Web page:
Reminiscing on the two weeks you spent in AC for Miss America, what was your biggest takeaway, and how do you hope to grow from that even more?
That’s really tough. Realizing how I am a product of my community was the biggest takeaway. Being Miss New Jersey at Miss America is one of the most amazing things in the world and you don’t realise it until you’re actually there experiencing it. Riding down the boardwalk in the Miss America parade as Miss New Jersey as the entire crowd was screaming, “Miss New Jersey” was one of the most humbling experiences. The support from the entire Atlantic City area, Southern New Jersey and even all of New Jersey wasn’t something I expected, I guess. It made me feel like I was Miss America, already. It was really, really incredible. My takeaway was realizing the support that I had from my family, friends and even strangers. I never realized how much support I had even from people I didn’t know personally. I think that was really, really special.
What was one of your most memorable moments while in AC for Miss America?
The parade. The shoe parade. From competing on the final night, I feel like that goes without saying, being on national television was really amazing. But the shoe parade, I remember as a little girl watching that parade. I idolized the contestants, wanting to just get a glimpse of them or if one waved at me, it made my day. As a contestant in the parade, being able to wave at little girl, I saw so much of myself in all of the little kids I passed on the boardwalk. I kind of was able to time travel. I could picture myself being there watching the parade and now being a grown adult seeing it from the other side. It was really special.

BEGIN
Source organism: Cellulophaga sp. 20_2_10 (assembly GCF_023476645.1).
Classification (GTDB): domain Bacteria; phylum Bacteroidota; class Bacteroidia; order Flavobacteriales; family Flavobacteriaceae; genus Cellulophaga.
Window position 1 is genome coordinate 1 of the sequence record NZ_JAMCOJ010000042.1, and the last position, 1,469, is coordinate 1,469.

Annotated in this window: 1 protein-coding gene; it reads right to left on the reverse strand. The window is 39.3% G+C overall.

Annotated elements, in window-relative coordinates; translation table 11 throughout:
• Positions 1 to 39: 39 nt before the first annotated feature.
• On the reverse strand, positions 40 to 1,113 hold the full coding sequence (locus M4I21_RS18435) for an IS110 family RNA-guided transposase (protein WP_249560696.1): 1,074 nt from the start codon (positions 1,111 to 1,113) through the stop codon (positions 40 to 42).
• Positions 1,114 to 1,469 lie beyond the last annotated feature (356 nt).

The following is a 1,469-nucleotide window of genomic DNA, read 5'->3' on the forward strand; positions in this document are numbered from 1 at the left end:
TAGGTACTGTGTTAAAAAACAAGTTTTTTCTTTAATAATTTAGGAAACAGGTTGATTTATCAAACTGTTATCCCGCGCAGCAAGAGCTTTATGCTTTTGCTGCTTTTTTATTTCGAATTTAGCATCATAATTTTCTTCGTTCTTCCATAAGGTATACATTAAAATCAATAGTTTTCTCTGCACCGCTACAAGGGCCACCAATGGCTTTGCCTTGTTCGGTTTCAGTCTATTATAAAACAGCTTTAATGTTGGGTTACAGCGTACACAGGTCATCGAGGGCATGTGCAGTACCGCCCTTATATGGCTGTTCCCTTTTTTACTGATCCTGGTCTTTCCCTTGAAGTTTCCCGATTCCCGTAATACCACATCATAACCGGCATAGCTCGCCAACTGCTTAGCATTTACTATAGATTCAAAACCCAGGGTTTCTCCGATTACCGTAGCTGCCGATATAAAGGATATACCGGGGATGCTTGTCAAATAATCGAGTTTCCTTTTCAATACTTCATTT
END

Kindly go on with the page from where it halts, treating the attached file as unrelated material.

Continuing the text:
What has been one of your most favorite appearances as Miss New Jersey thus far?
One of my favorite appearances was my first appearances as Miss New Jersey in my hometown. It was called EHT Night Out and thousands of people came to this event. It was in Egg Harbor Township, and basically I was there just walking around, taking pictures, signing autographs. It really wasn’t the things that I did there that was so incredible, but again, it was the support from the community. I saw my teachers from high school and middle school, I saw my dentist, (and) I saw people in the community that I have known since I have been a child. Having people come up to me and say “Congratulations” or just to say hello was really cool.
What are your future plans once your year of reign ends?
I think once I do give up my title as Miss New Jersey, I would love to take a few months to travel. I traveled a lot prior to being Miss New Jersey, but I think that I would like to go away and travel a little bit before I settle down into a career. I think this is a time I won’t necessarily get again in the future. As far as a career goal is concerned, I would love to open up my own entertainment agency. Even before that happens, I love performing and I love entertaining, so I want to do that for as long as I can.
Taking a break away from the pageant world, let’s talk about another one of your recent TV appearances: in June 2017, you were on The Price Is Right. What made you want to be an audience member of that show, and how did it feel to hear your name called?